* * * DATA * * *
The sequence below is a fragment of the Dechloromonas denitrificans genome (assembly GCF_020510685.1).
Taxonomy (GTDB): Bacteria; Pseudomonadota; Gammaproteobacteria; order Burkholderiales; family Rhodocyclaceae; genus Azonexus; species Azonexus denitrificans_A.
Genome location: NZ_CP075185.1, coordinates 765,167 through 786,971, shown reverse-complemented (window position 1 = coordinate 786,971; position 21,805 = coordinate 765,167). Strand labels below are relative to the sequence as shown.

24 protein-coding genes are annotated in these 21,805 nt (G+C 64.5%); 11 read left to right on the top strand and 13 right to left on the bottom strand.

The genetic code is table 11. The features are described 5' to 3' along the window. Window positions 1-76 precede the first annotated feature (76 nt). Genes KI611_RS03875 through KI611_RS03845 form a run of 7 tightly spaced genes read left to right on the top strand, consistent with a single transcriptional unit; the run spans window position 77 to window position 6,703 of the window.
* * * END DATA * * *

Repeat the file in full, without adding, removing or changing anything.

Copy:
The sequence below is a fragment of the Dechloromonas denitrificans genome (assembly GCF_020510685.1).
Taxonomy (GTDB): Bacteria; Pseudomonadota; Gammaproteobacteria; order Burkholderiales; family Rhodocyclaceae; genus Azonexus; species Azonexus denitrificans_A.
Genome location: NZ_CP075185.1, coordinates 765,167 through 786,971, shown reverse-complemented (window position 1 = coordinate 786,971; position 21,805 = coordinate 765,167). Strand labels below are relative to the sequence as shown.

24 protein-coding genes are annotated in these 21,805 nt (G+C 64.5%); 11 read left to right on the top strand and 13 right to left on the bottom strand.

The genetic code is table 11. The features are described 5' to 3' along the window. Window positions 1-76 precede the first annotated feature (76 nt). Genes KI611_RS03875 through KI611_RS03845 form a run of 7 tightly spaced genes read left to right on the top strand, consistent with a single transcriptional unit; the run spans window position 77 to window position 6,703 of the window.